The third story is a peach and I can't fault any of it, from the carnage of Ishandlwhana, complete with a breakneck escape and some sharpshooting worthy of a Spaghetti Western, to the end when a senile Flashy inserts himself into a Sherlock Holmes story and then finds his beloved great-granddaughter is a chip off the old block, steeped in the same wickedness as himself.
Everyone should read Flashman and it should be compulsory at school!
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Format: Kindle Edition Verified Purchase
The last of the Flashman's alas, and not particularly good but always worth a read. Sad that we'll never read of his adventures in the Americam Civil War, or in Mexico, as it's hinted at here that GMF planned a novel about same at some stage, but never got the chance to write it. Pity.
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Format: Kindle Edition Verified Purchase
Not bad. Not the best Flashman book I have ever read but good entertainment value.
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Format: Hardcover Verified Purchase
I hate to sound a dissenting note, but I have to say that I feel that this is the most disappointing "Flashman" so far. The storylines are basically carried by the research, and the zest and even malice that were such refreshing features of the earlier books have largely gone. Another irritating point is the constant reference back to previous books in the series throughout the first section of this book, almost on a rota basis. Finally, there are several inconsistencies with some of the previous books (EG: Rudi von Starnberg has changed from being a Hungarian in "Royal Flash" to a Prussian in this book). I regret to say that this book feels like the author is going through the motions, and if any potential new Flashman readers are out there they would be better advised to start off with one of the four or five earliest books in the series, which were truly excellent.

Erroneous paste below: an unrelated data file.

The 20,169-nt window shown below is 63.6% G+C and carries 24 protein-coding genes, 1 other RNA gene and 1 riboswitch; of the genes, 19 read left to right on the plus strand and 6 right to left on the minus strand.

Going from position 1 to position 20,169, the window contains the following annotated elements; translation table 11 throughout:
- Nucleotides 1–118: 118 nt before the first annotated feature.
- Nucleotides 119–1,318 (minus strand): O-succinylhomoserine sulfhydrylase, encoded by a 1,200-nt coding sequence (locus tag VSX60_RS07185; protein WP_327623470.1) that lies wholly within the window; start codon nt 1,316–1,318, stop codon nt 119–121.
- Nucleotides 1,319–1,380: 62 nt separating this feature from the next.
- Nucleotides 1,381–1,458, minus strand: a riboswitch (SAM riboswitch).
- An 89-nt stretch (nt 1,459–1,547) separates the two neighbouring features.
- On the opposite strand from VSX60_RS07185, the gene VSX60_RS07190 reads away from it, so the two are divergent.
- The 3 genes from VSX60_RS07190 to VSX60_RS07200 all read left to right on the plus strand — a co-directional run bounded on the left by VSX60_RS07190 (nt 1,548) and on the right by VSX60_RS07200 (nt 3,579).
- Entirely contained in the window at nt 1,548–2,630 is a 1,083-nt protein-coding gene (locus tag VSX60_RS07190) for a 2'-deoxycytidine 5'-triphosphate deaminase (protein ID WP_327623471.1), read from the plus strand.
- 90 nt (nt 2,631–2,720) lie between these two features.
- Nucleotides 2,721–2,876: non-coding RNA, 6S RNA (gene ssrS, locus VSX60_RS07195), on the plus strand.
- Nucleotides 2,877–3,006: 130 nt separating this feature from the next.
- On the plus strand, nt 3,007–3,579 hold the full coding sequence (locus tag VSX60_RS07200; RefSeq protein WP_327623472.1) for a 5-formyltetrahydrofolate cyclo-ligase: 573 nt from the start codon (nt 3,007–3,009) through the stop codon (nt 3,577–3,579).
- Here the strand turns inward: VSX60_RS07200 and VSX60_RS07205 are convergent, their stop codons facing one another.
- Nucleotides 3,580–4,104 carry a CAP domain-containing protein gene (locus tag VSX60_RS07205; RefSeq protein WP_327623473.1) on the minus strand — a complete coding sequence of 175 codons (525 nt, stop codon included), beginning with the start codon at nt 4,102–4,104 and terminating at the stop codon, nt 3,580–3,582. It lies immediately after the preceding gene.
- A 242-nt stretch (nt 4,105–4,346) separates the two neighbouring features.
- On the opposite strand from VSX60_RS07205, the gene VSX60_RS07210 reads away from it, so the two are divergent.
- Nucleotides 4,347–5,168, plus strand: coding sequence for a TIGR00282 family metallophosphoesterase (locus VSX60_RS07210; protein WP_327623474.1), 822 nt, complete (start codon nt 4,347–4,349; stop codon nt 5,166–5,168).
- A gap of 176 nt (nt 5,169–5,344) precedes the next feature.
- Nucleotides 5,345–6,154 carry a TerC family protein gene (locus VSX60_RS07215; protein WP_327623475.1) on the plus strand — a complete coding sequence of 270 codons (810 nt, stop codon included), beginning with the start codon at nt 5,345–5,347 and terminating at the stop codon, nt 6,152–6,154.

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Format: Paperback
'Flashman and the Tiger' actually contains three stories:

In 'The road to Charing Cross' (some 200 pages) Flashman meets the son of his old chum Rudi Starnberg (from 'Royal Flash') and is coerced into a cunning plot to assasinate the Emperor Franz-Jozef. 'The subleties of baccarat' (60 pages) has very little action but centers on a card game in which one of the participants cheated...or did he? There's a nice twist at the end with a starring role for Elspeth. And finally, in 'Flashman and the Tiger' (45 pages) our unlikely hero has to confront the (in)famous Jack 'Tiger' Moran.

Flashman himself is his usual cowardly self, and fires off one-liners that'll have you laughing no end, but I agree with earlier reviewers that this is perhaps one of the lesser Flashman-novels. Some characters (think of Sherlock Holmes) seem to thrive best in short stories, I find that Flashman doesn't.

However, I cannot help but repeat (ad nauseam, if I look at my reviews of other Flashman-novels) that this is still prime entertainment, and even if I live to Flashman's own ripe age (allegedly he died when he was over 90 years old) I will always remember him, galloping away - and not always on horseback, mind you - to boldly go where no poltroon has gone before!